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Equifax will give consumers a range of options for monitoring their credit or making claims of fraud or data misuse, part of a $425 million restitution fund.Technologyread more
Secretary of Education Betsy DeVos and her family have seen their investments skyrocket since President Donald Trump started enacting pro-business policies. Meanwhile, DeVos...Politicsread more
The construction industry is heavily dependent on Hispanic and Latino workers, a workforce that diminished during the last housing crisis and has not come close to full...Real Estateread more
A group of gold miners stocks, "BAANG," are better plays than mega-cap FAANG names, according to John Roque, technical analyst at Wolfe Research.Marketsread more
T-Mobile is choosing to move ahead with a merger with Sprint even though it will prop up Dish Network as a new, possibly disruptive fourth U.S. wireless competitor.Technologyread more
Danger is lurking in the stock market: An abrupt sell-off could be around the corner if the Federal Reserve doesn't deliver the rate cut the market expects next week, the firm...Marketsread more
Shares of Beyond Meat jumped nearly 10% Monday, nearing its all-time high, on investor optimism ahead of its earnings.Food & Beverageread more
Carl Icahn thinks Occidental Petroleum's CEO got played by the Oracle of Omaha himself in the company's effort to buy Anadarko Petroleum.Investingread more
The U.S. Food and Drug Administration has approved the first generic copies of a popular, pricey pill for nerve pain. The agency on Monday said it approved nine generic...Biotech and Pharmaceuticalsread more
Starbucks is licensing its mobile and loyalty program technology in a deal that will give global franchisees the chance to offer the Starbucks mobile app to customers.Restaurantsread more
U.S. stock-index futures rose further and Treasuries declined after data showed the U.S. economy grew 4 percent in the second quarter, with the better-than-expected report coming ahead of a monetary-policy decision from the Federal Reserve.
Stocks futures added to gains after the GDP report, which exceeded expectations of a 3.2 percent annualized growth rate and also had the Commerce Department revising its take on the first quarter, which it now figures contracted 2.1 percent versus its initial 2.9 percent contraction.
The yield on the 10-year Treasury yield used to figure mortgage rates and other consumer loans jumped 5 basis points to 2.508 percent.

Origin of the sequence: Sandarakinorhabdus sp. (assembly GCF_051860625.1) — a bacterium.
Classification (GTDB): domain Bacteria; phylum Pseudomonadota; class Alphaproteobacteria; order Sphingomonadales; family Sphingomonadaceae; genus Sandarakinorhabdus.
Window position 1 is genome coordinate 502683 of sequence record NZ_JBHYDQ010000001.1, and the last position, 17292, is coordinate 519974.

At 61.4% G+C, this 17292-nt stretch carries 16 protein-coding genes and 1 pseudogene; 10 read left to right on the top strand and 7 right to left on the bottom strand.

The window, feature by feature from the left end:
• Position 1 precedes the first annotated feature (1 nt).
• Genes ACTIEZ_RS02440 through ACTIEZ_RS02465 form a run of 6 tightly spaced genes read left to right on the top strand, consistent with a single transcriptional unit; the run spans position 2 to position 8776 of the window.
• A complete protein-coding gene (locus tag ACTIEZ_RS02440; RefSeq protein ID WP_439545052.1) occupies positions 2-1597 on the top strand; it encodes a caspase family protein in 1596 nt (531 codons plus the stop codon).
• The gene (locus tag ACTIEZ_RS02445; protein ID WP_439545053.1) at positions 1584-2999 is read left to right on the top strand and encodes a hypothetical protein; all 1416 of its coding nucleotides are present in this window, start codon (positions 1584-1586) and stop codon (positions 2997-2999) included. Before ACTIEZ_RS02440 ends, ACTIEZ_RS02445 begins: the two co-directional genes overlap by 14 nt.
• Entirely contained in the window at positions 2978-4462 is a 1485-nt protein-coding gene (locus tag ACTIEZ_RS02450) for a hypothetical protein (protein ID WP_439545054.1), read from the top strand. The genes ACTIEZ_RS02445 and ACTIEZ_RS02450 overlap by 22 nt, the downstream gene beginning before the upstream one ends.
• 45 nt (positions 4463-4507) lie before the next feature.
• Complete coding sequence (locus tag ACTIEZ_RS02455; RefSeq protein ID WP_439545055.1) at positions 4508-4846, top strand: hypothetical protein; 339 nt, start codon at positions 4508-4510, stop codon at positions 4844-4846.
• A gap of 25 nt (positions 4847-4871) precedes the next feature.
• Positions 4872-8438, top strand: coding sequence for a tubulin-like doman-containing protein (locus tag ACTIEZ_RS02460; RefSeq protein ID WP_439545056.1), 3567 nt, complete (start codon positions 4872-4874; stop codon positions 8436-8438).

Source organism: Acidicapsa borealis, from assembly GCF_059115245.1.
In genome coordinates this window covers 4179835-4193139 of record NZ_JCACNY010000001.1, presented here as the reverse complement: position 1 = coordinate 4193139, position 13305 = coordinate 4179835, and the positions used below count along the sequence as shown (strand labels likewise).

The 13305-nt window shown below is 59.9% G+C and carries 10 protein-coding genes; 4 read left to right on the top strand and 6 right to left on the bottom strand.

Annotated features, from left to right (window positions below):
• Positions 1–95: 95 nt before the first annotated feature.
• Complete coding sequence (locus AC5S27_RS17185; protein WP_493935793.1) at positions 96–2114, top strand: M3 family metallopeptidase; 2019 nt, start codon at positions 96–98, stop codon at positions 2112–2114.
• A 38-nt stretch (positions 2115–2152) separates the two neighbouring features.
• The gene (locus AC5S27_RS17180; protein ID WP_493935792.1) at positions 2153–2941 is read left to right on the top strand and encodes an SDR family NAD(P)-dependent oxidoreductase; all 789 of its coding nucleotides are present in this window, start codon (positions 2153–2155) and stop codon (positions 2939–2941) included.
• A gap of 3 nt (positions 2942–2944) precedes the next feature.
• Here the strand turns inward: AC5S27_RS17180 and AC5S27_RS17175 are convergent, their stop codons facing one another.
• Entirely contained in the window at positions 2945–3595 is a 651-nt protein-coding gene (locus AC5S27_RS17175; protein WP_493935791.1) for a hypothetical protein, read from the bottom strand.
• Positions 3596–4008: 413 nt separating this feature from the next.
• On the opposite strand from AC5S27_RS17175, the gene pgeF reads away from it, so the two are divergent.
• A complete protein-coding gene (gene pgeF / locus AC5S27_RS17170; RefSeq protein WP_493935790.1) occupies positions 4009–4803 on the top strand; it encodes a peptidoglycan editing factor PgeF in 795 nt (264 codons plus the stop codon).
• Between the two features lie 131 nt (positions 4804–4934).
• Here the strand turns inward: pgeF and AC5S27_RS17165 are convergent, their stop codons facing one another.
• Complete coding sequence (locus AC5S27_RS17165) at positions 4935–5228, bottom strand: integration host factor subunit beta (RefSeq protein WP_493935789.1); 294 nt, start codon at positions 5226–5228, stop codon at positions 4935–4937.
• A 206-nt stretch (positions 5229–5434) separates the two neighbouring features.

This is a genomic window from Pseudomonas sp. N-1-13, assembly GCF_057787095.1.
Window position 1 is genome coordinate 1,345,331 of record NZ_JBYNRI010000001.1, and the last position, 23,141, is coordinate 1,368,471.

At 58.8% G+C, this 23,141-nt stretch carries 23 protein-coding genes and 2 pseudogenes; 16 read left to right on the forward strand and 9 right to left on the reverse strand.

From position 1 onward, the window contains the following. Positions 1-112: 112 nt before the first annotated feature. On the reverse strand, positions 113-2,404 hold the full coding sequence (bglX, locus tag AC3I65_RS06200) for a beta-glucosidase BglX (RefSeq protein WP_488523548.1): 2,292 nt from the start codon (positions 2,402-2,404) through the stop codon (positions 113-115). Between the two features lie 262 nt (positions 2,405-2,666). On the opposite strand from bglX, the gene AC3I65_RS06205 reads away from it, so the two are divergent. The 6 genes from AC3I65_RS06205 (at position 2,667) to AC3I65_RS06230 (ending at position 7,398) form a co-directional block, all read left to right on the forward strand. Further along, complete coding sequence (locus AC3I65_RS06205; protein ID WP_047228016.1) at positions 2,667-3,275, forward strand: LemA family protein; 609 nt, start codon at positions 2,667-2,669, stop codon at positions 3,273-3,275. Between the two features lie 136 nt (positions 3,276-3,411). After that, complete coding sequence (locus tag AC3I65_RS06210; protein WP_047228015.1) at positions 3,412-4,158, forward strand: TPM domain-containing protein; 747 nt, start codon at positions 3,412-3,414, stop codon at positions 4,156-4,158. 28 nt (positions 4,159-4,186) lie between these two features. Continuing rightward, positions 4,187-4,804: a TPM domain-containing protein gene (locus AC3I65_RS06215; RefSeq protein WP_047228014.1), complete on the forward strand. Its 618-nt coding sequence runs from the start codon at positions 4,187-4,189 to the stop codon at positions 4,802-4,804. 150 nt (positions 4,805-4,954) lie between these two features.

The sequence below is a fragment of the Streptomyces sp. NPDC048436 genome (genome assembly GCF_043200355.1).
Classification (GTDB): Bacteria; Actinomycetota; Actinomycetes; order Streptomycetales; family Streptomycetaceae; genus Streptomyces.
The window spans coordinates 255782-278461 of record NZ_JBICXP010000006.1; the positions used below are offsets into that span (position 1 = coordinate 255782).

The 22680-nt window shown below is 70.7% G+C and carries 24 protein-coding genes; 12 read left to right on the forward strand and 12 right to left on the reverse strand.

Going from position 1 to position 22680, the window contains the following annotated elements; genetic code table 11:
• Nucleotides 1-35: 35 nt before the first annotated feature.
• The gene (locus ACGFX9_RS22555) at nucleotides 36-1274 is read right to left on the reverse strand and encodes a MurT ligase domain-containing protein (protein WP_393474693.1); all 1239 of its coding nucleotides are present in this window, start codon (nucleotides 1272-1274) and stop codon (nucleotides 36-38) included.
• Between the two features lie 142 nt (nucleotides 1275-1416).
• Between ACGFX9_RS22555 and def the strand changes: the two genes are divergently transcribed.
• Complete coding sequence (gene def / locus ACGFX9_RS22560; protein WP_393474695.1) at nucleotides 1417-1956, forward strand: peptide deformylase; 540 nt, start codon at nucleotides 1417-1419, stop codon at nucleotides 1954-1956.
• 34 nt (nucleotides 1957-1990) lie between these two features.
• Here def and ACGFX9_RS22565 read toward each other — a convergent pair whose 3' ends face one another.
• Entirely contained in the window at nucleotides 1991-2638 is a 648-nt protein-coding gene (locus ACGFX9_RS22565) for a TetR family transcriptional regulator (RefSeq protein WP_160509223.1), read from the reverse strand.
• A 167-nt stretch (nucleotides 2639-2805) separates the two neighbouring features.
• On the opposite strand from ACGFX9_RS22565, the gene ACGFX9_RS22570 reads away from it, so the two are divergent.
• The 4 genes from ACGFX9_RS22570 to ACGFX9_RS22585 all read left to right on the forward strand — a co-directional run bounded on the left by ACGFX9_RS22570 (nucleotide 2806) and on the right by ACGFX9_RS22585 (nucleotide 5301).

ADP reported the private sector added 218,000 jobs in July.
Analysts had expected the U.S. economy to have grown by an annualized 3.2 percent between April and June, following the 2.9 percent decline in the first three months of the year.
The Fed is seen reducing its asset purchases by another $10 billion to $25 billion a month.
"GDP is actively watched by the Federal Open Market Committee (FOMC) and if the figure is growing at a rate higher than official estimates, chatter of rate rises will hit the Street," said Evan Lucas, market strategist at IG, in a note.
Sprint gained after the telecommunications company reported better-than-expected second-quarter revenue.
Twitter's stock jumped nearly 30 percent in after-hours trading on Tuesday following the release of its quarterly earnings, as solid growth in active users soothed concerns about the future of the microblogging site.
On Tuesday, President Barack Obama announced an expansion in sanctions on Russia, targeting its energy, defense and financial sectors. His statement came after the European Union said it was increasing its own sanctions against Russia after the country continued to support separatists in eastern Ukraine and build up armed forces on its border with Ukraine.
Concerns over Argentina and the prospect of it defaulting for the third time in 28 years were also in focus. The government and holdout creditors will resume talks on Wednesday to try and avert a debt default by the end of the day.
Japan's benchmark Nikkei index scaled a new six-month peak on Wednesday, despite the release of disappointing data. Industrial output dropped 3.3 percent in June from May, significantly below forecasts and marking the first decline in two months.